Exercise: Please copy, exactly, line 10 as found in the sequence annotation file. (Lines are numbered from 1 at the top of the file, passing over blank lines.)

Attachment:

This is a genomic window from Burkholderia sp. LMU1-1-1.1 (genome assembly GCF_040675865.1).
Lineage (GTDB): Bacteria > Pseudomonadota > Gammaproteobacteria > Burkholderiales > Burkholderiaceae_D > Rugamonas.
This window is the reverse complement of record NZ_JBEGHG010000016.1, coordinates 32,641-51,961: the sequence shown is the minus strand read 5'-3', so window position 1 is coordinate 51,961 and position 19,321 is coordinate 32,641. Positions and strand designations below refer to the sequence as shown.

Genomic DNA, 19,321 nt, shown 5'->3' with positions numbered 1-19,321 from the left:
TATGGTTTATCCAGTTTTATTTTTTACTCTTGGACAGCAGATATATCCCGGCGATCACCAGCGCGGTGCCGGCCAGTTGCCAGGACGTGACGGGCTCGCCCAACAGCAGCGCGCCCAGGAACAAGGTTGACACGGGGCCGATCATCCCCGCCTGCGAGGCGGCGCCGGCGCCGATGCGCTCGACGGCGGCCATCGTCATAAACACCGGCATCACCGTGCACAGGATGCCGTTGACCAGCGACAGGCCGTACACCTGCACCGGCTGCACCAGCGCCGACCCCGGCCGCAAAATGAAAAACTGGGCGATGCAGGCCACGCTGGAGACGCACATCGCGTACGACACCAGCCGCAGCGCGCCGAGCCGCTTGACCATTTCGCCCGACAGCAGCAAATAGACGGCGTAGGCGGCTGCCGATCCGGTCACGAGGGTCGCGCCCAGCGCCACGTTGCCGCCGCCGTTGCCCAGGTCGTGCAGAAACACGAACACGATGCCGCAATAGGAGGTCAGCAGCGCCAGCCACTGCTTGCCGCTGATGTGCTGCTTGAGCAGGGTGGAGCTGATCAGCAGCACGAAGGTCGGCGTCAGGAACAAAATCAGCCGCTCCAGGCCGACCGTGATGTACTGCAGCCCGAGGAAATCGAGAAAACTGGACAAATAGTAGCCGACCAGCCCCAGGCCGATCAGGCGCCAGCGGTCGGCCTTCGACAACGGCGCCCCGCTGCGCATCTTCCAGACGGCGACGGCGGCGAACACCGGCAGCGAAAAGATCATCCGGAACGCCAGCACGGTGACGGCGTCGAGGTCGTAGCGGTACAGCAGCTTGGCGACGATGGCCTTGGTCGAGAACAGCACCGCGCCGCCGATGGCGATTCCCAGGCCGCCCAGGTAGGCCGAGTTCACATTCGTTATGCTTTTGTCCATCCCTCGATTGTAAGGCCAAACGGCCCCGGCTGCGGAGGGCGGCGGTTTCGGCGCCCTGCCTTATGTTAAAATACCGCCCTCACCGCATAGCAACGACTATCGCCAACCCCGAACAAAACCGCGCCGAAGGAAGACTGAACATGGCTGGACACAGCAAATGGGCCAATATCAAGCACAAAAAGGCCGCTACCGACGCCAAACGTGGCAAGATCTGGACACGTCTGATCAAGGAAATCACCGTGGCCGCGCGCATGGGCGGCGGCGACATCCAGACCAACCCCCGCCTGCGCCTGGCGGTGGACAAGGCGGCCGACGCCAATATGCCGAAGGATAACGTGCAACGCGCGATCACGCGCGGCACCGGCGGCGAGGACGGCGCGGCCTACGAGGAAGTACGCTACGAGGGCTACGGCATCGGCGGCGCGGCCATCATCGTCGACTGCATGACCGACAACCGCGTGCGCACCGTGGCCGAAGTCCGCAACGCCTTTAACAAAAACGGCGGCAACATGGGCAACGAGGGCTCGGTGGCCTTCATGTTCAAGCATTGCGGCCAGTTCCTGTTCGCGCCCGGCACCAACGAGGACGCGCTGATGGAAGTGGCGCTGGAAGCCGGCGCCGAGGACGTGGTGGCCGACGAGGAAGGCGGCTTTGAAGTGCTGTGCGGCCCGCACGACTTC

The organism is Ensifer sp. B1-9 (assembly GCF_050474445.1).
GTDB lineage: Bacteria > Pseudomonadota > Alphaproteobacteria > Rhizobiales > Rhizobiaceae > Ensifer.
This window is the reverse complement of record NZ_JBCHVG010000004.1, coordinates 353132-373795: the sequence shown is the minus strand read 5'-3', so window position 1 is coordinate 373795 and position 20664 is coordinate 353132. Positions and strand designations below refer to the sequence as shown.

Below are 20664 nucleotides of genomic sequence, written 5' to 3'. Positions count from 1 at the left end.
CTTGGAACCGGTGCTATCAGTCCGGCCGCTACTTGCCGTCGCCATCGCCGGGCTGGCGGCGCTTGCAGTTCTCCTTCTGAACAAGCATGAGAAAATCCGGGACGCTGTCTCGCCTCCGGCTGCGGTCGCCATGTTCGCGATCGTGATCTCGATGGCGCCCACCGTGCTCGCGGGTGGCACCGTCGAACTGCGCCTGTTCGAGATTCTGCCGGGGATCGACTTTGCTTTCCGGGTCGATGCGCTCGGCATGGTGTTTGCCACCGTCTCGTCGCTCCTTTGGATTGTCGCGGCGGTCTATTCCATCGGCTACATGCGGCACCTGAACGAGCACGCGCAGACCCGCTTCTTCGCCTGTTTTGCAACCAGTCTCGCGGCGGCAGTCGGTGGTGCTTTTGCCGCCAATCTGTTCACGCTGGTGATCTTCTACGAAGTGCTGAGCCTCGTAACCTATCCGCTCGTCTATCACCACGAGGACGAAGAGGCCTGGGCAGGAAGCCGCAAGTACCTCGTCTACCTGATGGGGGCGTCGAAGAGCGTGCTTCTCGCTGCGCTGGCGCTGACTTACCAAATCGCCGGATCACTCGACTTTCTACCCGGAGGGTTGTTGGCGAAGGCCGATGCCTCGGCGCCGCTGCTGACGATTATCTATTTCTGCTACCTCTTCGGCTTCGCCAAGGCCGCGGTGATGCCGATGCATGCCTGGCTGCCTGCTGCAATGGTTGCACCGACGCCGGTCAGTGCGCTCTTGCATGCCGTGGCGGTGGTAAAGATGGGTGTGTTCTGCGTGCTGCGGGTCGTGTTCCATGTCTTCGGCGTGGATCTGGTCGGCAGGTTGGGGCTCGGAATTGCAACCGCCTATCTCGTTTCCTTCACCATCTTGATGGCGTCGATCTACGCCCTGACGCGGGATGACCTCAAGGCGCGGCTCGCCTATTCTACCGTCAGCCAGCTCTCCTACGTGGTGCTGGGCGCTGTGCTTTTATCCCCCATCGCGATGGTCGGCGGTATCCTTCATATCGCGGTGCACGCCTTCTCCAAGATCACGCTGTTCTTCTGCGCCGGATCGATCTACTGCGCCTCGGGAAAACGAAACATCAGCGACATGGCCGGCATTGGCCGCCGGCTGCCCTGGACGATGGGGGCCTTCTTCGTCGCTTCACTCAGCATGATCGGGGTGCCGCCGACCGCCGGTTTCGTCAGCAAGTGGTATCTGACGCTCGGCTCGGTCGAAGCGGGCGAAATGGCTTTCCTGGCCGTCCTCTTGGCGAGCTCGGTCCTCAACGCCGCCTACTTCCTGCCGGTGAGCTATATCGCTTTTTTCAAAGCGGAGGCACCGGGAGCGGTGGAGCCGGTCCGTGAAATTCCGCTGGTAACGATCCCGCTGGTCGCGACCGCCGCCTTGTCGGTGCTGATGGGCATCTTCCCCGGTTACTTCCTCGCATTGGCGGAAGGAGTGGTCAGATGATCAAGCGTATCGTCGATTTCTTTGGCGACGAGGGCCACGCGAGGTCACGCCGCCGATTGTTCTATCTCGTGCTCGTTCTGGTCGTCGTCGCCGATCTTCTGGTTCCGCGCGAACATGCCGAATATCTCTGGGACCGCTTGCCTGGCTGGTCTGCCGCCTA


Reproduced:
CTTGGAACCGGTGCTATCAGTCCGGCCGCTACTTGCCGTCGCCATCGCCGGGCTGGCGGCGCTTGCAGTTCTCCTTCTGAACAAGCATGAGAAAATCCGGGACGCTGTCTCGCCTCCGGCTGCGGTCGCCATGTTCGCGATCGTGATCTCGATGGCGCCCACCGTGCTCGCGGGTGGCACCGTCGAACTGCGCCTGTTCGAGATTCTGCCGGGGATCGACTTTGCTTTCCGGGTCGATGCGCTCGGCATGGTGTTTGCCACCGTCTCGTCGCTCCTTTGGATTGTCGCGGCGGTCTATTCCATCGGCTACATGCGGCACCTGAACGAGCACGCGCAGACCCGCTTCTTCGCCTGTTTTGCAACCAGTCTCGCGGCGGCAGTCGGTGGTGCTTTTGCCGCCAATCTGTTCACGCTGGTGATCTTCTACGAAGTGCTGAGCCTCGTAACCTATCCGCTCGTCTATCACCACGAGGACGAAGAGGCCTGGGCAGGAAGCCGCAAGTACCTCGTCTACCTGATGGGGGCGTCGAAGAGCGTGCTTCTCGCTGCGCTGGCGCTGACTTACCAAATCGCCGGATCACTCGACTTTCTACCCGGAGGGTTGTTGGCGAAGGCCGATGCCTCGGCGCCGCTGCTGACGATTATCTATTTCTGCTACCTCTTCGGCTTCGCCAAGGCCGCGGTGATGCCGATGCATGCCTGGCTGCCTGCTGCAATGGTTGCACCGACGCCGGTCAGTGCGCTCTTGCATGCCGTGGCGGTGGTAAAGATGGGTGTGTTCTGCGTGCTGCGGGTCGTGTTCCATGTCTTCGGCGTGGATCTGGTCGGCAGGTTGGGGCTCGGAATTGCAACCGCCTATCTCGTTTCCTTCACCATCTTGATGGCGTCGATCTACGCCCTGACGCGGGATGACCTCAAGGCGCGGCTCGCCTATTCTACCGTCAGCCAGCTCTCCTACGTGGTGCTGGGCGCTGTGCTTTTATCCCCCATCGCGATGGTCGGCGGTATCCTTCATATCGCGGTGCACGCCTTCTCCAAGATCACGCTGTTCTTCTGCGCCGGATCGATCTACTGCGCCTCGGGAAAACGAAACATCAGCGACATGGCCGGCATTGGCCGCCGGCTGCCCTGGACGATGGGGGCCTTCTTCGTCGCTTCACTCAGCATGATCGGGGTGCCGCCGACCGCCGGTTTCGTCAGCAAGTGGTATCTGACGCTCGGCTCGGTCGAAGCGGGCGAAATGGCTTTCCTGGCCGTCCTCTTGGCGAGCTCGGTCCTCAACGCCGCCTACTTCCTGCCGGTGAGCTATATCGCTTTTTTCAAAGCGGAGGCACCGGGAGCGGTGGAGCCGGTCCGTGAAATTCCGCTGGTAACGATCCCGCTGGTCGCGACCGCCGCCTTGTCGGTGCTGATGGGCATCTTCCCCGGTTACTTCCTCGCATTGGCGGAAGGAGTGGTCAGATGATCAAGCGTATCGTCGATTTCTTTGGCGACGAGGGCCACGCGAGGTCACGCCGCCGATTGTTCTATCTCGTGCTCGTTCTGGTCGTCGTCGCCGATCTTCTGGTTCCGCGCGAACATGCCGAATATCTCTGGGACCGCTTGCCTGGCTGGTCTGCCGCCTA